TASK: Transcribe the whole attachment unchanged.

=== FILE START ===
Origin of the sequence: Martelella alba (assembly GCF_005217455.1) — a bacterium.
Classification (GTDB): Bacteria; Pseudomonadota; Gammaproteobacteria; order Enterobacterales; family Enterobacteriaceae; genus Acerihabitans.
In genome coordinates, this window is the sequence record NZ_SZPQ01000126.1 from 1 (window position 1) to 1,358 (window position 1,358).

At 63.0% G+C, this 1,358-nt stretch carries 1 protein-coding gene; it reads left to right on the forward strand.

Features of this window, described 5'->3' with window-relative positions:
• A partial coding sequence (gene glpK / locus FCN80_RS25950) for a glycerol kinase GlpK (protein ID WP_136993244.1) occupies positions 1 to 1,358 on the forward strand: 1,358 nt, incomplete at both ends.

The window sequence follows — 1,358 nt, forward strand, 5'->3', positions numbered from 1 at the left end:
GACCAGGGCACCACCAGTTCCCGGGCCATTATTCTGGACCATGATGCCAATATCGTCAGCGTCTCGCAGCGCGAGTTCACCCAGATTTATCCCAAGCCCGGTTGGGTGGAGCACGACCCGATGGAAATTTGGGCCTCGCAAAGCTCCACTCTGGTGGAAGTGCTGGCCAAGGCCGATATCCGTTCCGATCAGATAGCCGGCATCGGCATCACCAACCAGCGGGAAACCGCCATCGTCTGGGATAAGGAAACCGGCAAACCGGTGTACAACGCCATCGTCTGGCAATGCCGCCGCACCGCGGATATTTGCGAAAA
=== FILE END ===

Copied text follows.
Origin of the sequence: Martelella alba (assembly GCF_005217455.1) — a bacterium.
Classification (GTDB): Bacteria; Pseudomonadota; Gammaproteobacteria; order Enterobacterales; family Enterobacteriaceae; genus Acerihabitans.
In genome coordinates, this window is the sequence record NZ_SZPQ01000126.1 from 1 (window position 1) to 1,358 (window position 1,358).

At 63.0% G+C, this 1,358-nt stretch carries 1 protein-coding gene; it reads left to right on the forward strand.

Features of this window, described 5'->3' with window-relative positions:
• A partial coding sequence (gene glpK / locus FCN80_RS25950) for a glycerol kinase GlpK (protein ID WP_136993244.1) occupies positions 1 to 1,358 on the forward strand: 1,358 nt, incomplete at both ends.

The window sequence follows — 1,358 nt, forward strand, 5'->3', positions numbered from 1 at the left end:
GACCAGGGCACCACCAGTTCCCGGGCCATTATTCTGGACCATGATGCCAATATCGTCAGCGTCTCGCAGCGCGAGTTCACCCAGATTTATCCCAAGCCCGGTTGGGTGGAGCACGACCCGATGGAAATTTGGGCCTCGCAAAGCTCCACTCTGGTGGAAGTGCTGGCCAAGGCCGATATCCGTTCCGATCAGATAGCCGGCATCGGCATCACCAACCAGCGGGAAACCGCCATCGTCTGGGATAAGGAAACCGGCAAACCGGTGTACAACGCCATCGTCTGGCAATGCCGCCGCACCGCGGATATTTGCGAAAA